Health experts suggest drinking plenty of fluids during exercise to help avoid dehydration but according to new study, too much water can be very dangerous.
The new study suggests that good hydration is important, but overhydration can be hazardous, even lethal.
Dehydration increases the risk of muscle cramps, heat exhaustion, and heat stroke during exercise in warm weather.
And even in mild weather, dehydration can leave exercisers groggy for hours afterward.
When the risks of dehydration became apparent, experts began to encourage drinking fluids during exercise.
Guidelines were formulated to meet the needs of elite male athletes whose high-intensity exercise produced lots of fluid loss in sweat.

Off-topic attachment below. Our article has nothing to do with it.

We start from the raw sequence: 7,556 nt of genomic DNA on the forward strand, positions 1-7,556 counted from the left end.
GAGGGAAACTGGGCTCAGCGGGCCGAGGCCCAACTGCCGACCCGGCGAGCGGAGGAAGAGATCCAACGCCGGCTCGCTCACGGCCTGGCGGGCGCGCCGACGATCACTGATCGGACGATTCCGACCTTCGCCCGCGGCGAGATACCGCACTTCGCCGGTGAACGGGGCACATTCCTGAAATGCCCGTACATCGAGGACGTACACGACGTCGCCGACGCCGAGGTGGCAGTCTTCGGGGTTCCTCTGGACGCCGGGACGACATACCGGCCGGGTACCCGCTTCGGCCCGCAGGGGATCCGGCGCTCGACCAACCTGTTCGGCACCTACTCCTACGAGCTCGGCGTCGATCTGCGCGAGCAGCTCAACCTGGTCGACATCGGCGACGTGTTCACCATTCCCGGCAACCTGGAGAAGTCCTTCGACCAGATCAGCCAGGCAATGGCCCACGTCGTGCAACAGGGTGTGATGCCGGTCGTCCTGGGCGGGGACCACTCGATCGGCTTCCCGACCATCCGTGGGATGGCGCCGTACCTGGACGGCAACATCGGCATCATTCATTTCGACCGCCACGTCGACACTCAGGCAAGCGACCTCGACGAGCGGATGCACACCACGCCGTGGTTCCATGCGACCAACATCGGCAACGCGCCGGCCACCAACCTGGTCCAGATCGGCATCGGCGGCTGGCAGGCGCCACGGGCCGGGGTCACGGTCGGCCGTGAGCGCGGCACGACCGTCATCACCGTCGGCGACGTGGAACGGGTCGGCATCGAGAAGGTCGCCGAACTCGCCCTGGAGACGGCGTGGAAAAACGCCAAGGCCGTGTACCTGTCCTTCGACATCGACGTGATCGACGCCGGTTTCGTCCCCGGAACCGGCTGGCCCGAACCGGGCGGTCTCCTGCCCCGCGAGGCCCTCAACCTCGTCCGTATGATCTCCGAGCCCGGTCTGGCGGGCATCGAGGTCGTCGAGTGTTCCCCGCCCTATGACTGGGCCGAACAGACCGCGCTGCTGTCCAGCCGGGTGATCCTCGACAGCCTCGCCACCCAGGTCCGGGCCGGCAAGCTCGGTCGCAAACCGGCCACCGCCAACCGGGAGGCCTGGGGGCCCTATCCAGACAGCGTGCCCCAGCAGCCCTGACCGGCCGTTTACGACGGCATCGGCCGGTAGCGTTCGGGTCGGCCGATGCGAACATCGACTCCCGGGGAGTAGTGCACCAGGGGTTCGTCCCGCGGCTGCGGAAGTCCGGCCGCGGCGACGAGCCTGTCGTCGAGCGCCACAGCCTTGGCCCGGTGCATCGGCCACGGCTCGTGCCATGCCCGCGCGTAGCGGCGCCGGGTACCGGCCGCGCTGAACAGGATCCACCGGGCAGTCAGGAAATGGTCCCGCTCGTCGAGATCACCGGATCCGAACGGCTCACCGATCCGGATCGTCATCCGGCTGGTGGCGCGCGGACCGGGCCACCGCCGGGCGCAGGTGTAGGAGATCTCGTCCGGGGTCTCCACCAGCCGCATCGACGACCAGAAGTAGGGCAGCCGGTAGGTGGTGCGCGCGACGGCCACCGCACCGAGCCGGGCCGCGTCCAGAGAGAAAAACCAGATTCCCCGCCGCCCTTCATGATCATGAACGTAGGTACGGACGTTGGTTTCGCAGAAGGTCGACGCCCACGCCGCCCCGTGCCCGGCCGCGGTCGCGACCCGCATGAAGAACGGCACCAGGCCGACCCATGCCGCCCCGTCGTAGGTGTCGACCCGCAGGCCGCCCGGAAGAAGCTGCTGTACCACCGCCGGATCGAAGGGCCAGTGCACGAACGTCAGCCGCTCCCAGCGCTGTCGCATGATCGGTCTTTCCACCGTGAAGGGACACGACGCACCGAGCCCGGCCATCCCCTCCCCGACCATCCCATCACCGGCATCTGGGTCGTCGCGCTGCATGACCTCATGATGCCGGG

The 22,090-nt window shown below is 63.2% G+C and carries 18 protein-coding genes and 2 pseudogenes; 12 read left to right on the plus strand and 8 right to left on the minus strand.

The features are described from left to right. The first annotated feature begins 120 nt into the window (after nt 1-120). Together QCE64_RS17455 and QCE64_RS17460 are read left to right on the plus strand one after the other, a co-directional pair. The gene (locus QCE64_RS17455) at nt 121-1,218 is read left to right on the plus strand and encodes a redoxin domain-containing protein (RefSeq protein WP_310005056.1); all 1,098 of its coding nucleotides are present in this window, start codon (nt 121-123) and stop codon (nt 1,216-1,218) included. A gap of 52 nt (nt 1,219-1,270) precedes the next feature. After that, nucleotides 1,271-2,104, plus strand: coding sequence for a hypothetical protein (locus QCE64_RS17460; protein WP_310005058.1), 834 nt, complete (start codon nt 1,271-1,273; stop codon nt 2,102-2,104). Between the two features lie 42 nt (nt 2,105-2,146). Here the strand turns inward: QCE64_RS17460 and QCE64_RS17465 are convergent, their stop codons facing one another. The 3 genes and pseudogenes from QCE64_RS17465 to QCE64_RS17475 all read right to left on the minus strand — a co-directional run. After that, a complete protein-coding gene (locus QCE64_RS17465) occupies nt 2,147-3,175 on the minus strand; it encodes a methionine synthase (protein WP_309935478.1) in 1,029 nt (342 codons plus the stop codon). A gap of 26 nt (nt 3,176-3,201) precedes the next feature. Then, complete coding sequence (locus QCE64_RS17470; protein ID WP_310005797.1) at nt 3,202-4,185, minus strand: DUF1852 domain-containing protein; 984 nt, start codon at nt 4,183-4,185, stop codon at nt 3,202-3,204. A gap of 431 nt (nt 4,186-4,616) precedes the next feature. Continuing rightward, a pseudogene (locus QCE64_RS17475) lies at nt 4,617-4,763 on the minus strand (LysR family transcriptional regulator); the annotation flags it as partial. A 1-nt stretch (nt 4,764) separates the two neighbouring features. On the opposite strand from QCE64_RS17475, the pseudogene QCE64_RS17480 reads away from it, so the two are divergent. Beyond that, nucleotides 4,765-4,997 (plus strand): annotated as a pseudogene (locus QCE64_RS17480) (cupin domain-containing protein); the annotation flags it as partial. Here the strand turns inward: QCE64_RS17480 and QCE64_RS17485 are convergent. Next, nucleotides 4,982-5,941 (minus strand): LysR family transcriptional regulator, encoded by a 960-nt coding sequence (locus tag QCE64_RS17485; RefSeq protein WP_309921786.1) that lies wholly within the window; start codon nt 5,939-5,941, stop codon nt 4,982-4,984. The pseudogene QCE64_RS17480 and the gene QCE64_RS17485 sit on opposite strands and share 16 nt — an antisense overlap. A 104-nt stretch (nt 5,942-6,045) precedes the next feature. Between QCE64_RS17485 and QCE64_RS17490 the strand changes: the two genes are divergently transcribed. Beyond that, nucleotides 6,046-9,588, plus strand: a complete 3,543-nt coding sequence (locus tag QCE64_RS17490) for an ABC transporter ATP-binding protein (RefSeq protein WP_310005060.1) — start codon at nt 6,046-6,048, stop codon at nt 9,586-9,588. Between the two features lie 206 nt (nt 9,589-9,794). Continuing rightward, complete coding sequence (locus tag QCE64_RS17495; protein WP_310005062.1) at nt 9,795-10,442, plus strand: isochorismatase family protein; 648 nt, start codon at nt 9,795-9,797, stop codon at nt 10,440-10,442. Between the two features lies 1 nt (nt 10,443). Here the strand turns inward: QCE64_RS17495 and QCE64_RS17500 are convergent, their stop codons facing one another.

As a result, athletes began to increase fluid intake, and some drank too much, leading to water intoxication and hyponatremia (low blood sodium levels). Hundreds of cases and a number of deaths have been recorded in medical journals.
Harvard Men's Health Watch has suggested that plan to drink two to three cups of water an hour, but boost the amount if sweating heavily.
Unless you get way behind in your fluid replacement, sports drinks won't be any better than water.
Drink when you feel thirsty, but don't force down huge amounts.
In case you gain weight, feel bloated, or experience nausea and vomiting, you're on your way to trouble.
The study is published in the July 2008 issue of Harvard Men's Health Watch.